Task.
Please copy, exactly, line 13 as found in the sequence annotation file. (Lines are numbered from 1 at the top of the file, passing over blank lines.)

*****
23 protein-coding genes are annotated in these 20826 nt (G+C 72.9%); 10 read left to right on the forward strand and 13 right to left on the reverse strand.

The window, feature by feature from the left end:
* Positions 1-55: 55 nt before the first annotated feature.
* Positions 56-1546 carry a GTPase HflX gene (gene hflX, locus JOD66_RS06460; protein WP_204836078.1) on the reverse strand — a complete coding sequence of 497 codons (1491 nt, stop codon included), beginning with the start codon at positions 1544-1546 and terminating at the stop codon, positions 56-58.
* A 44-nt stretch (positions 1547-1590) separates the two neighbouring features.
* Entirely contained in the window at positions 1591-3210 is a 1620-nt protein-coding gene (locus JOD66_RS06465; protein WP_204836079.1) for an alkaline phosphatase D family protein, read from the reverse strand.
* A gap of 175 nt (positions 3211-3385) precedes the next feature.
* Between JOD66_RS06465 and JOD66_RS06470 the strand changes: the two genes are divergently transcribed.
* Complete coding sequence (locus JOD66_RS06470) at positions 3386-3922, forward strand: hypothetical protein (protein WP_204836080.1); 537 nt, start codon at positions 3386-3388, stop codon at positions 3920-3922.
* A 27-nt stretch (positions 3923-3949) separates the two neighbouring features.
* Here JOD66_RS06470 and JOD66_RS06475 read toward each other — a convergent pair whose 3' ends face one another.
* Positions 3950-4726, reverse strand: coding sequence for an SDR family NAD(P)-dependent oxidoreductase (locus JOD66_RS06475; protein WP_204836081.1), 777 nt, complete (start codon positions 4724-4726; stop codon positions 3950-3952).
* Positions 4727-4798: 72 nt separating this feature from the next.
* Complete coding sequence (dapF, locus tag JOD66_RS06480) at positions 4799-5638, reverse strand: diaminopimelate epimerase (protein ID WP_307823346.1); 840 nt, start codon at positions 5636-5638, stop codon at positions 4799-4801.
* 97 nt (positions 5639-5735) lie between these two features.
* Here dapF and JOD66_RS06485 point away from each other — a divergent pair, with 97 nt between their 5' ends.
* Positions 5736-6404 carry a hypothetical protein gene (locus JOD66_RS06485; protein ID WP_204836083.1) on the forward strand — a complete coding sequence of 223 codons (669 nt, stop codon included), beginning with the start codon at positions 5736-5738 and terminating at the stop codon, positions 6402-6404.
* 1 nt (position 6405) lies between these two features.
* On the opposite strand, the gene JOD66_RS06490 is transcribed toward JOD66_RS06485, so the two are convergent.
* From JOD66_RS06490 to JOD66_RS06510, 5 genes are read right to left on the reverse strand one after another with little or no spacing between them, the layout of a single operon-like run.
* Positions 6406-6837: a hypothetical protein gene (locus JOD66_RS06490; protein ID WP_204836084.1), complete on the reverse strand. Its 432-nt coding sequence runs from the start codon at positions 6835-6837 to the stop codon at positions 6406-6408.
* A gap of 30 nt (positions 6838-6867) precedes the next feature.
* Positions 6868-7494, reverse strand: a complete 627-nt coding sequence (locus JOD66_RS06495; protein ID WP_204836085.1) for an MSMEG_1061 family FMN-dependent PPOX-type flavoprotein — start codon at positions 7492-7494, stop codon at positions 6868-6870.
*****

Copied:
* Positions 4727-4798: 72 nt separating this feature from the next.